John 21:1-9

Henry Mahan

(Vs. l) After our Lord bad risen from the dead, appeared to Mary and twice to His disciples, He showed Himself to seven of the disciples who had gone to Galilee according to His instructions (Matt. 28:10, 16). These appearances were more than just physical appearances in order that they could see Him and know that He lives. He manifested Himself to them in His Divine majesty, His resurrected glory, His love and compassion for them, and His victorious redemptive work (John 20:28-31). Here are the recorded appearances of Christ after His resurrection. There may have been more; we do not know (Acts 1:3).

(Vs. 2-3) There were seven of His disciples assembled together in a certain place not for from the Sea of Galilee (Tiberias); and Peter said to the others, "I go fishing." This was his business and occupation before he met the Master. Judging from the following verses, it would seem that Peter (having nothing to do, unsure of his blaster's purpose for him, and being a man of action more than contemplation and waiting) decided to go back to the boats and nets. Whether Peter was turning his back on preaching and returning to his former occupation, we do not know for sure; but it appears so. The other disciples were ready to follow where Peter led and they said, "We also go with you." They evidently still owned boats and nets; so they entered a ship, as they had done so often before, and fished all night. This night they caught nothing. Our Lord is sovereign over the fish of the sea? and He prevented them from having any success this night. They had been called to be fishers of men, nor fishermen of this sort.

(Vs. 4-5) Morning dawned and the Lord Jesus stood on the shore. The disciples were only about one hundred yards offshore and could both hear Him and see Him, but they did not know that it was the Lord. He asked, "You have caught nothing at all, have you?" They replied, "No!" He did not ask this question for information nor because He did not know, but the reason was two-fold: (1) to draw their attention to the fact that their return to their old occupation was a total failure ("without Him we can do nothing") and (2) to make them attentive to the miracle He was about to perform. He can and does indeed supply the needs of His people (Phil. 4:19).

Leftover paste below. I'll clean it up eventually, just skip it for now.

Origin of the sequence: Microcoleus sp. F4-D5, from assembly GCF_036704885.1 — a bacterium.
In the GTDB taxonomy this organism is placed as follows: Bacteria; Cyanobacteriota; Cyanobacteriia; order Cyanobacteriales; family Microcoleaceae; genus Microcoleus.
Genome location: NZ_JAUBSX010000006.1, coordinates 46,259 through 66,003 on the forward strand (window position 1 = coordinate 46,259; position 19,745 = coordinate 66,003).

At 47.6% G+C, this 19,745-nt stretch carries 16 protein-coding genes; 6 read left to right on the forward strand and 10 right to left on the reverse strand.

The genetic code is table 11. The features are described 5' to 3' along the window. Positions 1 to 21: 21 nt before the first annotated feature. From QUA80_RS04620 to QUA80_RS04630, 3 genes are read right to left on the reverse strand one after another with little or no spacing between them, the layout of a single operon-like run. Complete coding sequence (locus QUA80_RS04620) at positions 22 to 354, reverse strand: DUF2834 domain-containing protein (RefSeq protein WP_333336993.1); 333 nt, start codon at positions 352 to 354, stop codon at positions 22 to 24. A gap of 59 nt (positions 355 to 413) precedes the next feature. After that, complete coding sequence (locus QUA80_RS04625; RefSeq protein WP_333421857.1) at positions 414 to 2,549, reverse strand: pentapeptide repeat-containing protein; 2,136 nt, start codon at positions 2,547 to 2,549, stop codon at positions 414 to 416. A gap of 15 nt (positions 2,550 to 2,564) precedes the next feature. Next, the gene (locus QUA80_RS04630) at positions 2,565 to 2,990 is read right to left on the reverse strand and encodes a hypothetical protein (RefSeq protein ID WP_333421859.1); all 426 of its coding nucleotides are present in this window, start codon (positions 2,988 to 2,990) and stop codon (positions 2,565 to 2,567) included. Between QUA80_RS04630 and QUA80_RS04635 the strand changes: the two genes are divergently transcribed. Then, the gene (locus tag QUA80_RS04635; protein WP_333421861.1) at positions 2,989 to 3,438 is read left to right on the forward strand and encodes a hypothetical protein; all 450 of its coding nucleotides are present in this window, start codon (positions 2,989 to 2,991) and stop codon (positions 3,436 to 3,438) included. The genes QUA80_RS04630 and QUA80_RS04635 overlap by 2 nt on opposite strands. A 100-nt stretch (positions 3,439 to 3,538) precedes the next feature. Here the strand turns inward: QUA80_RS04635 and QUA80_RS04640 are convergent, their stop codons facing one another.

(Vs. 6) Experienced fishermen do not usually obey the orders of strangers standing on the shore. Nevertheless, at the command to "cast the net on the right side of the ship," they obeyed and caught a multitude. Several things might be suggested–the calm, majestic, authoritative voice of the Master, or perhaps they recalled a similar incident (Luke 5:4) that happened months before, or did John begin to suspect that it was the Master when He spoke? At any rate, these weary fishermen obeyed and caught 153 fish.

(Vs. 7-8) John said to Peter, "It is the Lord." If he did not recognize the Lord's voice, at least he knew from this miracle Who it was. Peter had been toiling with the nets, stripped down to a loincloth, or with nothing on, because it was hot, hard work. Realizing that His Lord (whom he had denied, whom he had doubted, and whom he had disobeyed by leaving the place of meeting to return to fishing) was standing on the shore speaking to them in love and patience, Peter, anxious to be in His fellowship and good graces, wrapped his fisher's coat about himself and jumped into the water to swim ashore. He felt guilty about where he was and what he was doing (for he had led the others there). Yet he loved the Master and wanted to be the first to welcome Him. We see this impulsiveness in Peter quite often. The other disciples stayed in the ship and rowed to shore with the fish.

(Vs. 9) The disciples came from their defeat, frustration, and failure at sea to find a fire kindled and a meal of bread and fish prepared for them by the Lord. What a lesson for those who minister the gospel! We are unable to provide anything in our own strength, but by His grace He will fully meet our needs. Also the Master's provisions are so complete that nothing of ours need be added. The command, when He provides, is simply, "Come and dine, for all things are ready." It is so in redemption–Christ is all and in all. All we bring to Him is our emptiness, our need, and our sin. We stand before Him and His spiritual blessings as these weary, hungry disciples stood before that meal. It was all provided by their loving Lord (I Cor. 1:30; Col. 2:9-10; Eph. 1:3).

Henry Mahan
Ashland, Ky.